This is place where dimly lit locked up houses are present, and I notice two friends are chatting up sitting on the pavement. One of them explains his injured fingers to another while showing the bandage. They share a laugh or two as I walk past. As I go further, a share auto screeches to a halt in front of me blocking my path and a man in a hurry jumps right onto my face from the auto. The share auto revolution has now managed to make the normal auto drivers by storm and they think again and they now “put meter” which is equivalent to the 8th wonder of the world.

Strong smells of agarbathi, degree kaapi fill the air as I walk further past. At a corner of Brindavan street, a huge shop screams of Krishna Sweets with the traditional mysorepa kept all over the place. I continue walking past in search of a certain Jockey showroom when I notice how dark the street has gotten suddenly. There are vehicles constantly whizzing past you reminding you to take care of your mortal remains assuming they have scared the rest of the shit within you while brushing past. “Anney, Seenu anney” screams a guy across the street from his garage. I continue to be amazed how some people live their daily life in a garage in an atmosphere dominated by sweat. Seenu anney does not respond and I walk on.

A bunch of auto drivers are loudly discussing something and it seems like anytime they would break into a fight. Whether they would hurt someone is anyone’s guess but most probably not. A woman screams something from an apartment on top to someone on the road at a time when mobile phones are the thing of the day even to talk from one room to another within the same house.

A bit further I notice a rather neat and well built small apartment on my left with huge entry gates and some builders name glorified on it. I fail to notice on my right something dark, black and almost non existent to the naked eye unless noticed carefully. Its nothing short of about fifty years old and the moss and algae all over without any light around makes it an apartment in complete contrast to the one I just otherwise noticed. Not to forget to mention two big multi utility vehicles squeezed into an already small lane.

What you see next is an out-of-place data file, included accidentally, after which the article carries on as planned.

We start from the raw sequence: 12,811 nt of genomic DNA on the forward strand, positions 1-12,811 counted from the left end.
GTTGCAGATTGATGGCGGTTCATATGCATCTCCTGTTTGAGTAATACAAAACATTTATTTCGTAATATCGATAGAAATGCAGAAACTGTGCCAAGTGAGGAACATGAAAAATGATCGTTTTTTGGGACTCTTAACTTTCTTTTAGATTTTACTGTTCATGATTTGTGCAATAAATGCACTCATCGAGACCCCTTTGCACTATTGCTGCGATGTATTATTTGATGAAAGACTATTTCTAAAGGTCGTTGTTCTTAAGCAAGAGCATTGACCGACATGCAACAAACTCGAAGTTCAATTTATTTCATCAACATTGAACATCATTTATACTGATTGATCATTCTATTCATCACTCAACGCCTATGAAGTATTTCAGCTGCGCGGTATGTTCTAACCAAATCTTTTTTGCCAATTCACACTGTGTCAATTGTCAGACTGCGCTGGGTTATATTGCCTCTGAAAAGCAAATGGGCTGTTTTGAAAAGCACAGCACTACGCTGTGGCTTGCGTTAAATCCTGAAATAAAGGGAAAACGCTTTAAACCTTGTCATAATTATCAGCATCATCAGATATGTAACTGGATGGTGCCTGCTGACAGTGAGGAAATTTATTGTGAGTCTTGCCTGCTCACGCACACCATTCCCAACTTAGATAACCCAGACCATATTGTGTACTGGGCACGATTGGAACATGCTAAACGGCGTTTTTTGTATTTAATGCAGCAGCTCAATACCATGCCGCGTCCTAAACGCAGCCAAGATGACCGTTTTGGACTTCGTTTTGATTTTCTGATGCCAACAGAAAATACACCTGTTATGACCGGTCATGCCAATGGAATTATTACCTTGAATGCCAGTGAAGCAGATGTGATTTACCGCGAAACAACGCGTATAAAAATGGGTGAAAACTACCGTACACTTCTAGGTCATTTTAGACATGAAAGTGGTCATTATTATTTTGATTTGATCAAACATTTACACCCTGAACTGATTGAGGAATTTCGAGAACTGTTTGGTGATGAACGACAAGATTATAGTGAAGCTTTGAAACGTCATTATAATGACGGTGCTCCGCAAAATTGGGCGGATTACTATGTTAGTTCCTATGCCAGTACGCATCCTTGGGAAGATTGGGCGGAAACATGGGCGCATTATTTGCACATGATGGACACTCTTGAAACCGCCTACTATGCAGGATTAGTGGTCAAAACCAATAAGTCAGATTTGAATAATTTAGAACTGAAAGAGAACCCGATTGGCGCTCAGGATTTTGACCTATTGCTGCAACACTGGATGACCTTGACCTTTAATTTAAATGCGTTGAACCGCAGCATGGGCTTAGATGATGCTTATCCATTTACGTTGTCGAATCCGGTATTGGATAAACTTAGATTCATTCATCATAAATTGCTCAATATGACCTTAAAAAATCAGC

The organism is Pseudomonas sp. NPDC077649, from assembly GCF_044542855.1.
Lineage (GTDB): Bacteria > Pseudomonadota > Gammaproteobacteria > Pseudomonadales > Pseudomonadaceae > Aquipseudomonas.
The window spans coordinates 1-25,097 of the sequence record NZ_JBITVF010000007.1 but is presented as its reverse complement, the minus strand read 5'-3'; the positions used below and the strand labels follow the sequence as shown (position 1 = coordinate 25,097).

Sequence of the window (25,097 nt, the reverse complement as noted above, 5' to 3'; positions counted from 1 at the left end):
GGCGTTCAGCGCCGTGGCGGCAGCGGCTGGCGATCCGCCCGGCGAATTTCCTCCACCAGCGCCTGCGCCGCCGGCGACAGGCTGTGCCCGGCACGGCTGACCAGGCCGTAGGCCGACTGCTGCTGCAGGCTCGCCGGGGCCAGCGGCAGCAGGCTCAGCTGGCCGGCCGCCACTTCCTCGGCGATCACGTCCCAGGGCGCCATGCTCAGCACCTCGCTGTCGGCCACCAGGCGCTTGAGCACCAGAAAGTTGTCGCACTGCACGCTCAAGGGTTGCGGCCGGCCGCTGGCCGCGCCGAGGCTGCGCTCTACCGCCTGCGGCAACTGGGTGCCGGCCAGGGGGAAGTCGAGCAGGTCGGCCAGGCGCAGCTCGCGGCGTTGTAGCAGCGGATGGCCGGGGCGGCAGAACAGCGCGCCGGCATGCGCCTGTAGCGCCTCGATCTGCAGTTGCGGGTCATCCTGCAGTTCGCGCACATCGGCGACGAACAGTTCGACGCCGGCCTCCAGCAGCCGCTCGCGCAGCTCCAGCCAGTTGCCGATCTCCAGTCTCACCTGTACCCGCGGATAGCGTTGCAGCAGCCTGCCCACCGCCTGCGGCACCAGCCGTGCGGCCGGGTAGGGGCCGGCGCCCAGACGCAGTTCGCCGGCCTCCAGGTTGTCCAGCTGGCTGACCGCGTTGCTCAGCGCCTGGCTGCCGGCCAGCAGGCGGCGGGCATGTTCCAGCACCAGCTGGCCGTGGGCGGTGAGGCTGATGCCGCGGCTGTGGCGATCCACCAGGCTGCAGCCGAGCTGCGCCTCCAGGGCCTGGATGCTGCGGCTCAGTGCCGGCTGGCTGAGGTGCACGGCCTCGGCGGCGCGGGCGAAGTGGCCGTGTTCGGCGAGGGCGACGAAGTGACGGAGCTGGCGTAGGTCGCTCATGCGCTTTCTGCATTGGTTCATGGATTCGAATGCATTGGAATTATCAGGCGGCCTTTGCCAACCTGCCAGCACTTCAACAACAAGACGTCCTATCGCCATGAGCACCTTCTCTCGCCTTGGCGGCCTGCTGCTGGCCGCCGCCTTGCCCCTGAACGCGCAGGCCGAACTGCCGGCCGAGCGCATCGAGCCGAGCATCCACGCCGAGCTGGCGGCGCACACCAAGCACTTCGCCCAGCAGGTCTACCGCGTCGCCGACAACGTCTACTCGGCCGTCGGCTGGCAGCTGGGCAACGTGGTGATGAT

Finally I reach a junction from where one cannot miss noticing the all encompassing Pothi’s store glittering away in lights that could perhaps light up a locality of frustrated voters in some other village outside the city. I find the Jockey store finally and quickly get into the comfort of the airconditioned lifestyle inside the shop. As my sweat from walking during the evening dries up almost instantaneously a rather confused store attender wonders which undergarment to show me.

He looks at me like I have come from Mars. He gives me a stare like I am not going to make a successful purchase and the whole atmosphere is now beginning to turn a futile shopping experience. When I ask for something that he does not have he says - “two shops later there is Fashionberg, you must check there you will surely get it”. I sign out of the store and stand in disbelief two shops later. “Fashionberg” is a 10x10 store with 100 customers already standing inside and I am sure the Germans would be feeling the heat seeing someone use their naming style for a shop this small.

I decide to walk away almost instantaneously and walk past the Venkateshwara Boli stall. I must say that all Boli stalls have something to do with the name Venkat (venkateshwara, venkataramana) to be successful. A father asks his young daughter - “Bonda saapadrayaa?” as he points to the shelf full of Bondas lined up. As I ask the store owner whether he accepts card and get a negative reply some others are jostling behind me uncontrollably with their urge to eat that “soodanna bajji rendu” just ordered before me. As I walk further past back to my home I notice a few more stalls ahead after a dark patch. A whizzing two wheeler driven by a lady and her young daughter on pillion abruptly stop at the dark side of the street.

After witnessing what seemed as a never ending chaos of overflowing traffic I assumed that there is a traffic jam ahead only to understand later that the woman stopped just behind a huge DUSTBIN which has been intentionally left at the middle of the busy street. When I was just feeling good for the woman who stopped on time avoiding crashing into the dustbin I was dumbfounded when she picked up a cover full of garbage, threw it into the dustbin in “rajini style” and vanished from the place all in one go. I was left imagining what kind of person would come all the way with her daughter in tow on a two wheeler to a designated dustbin to just throw some trash?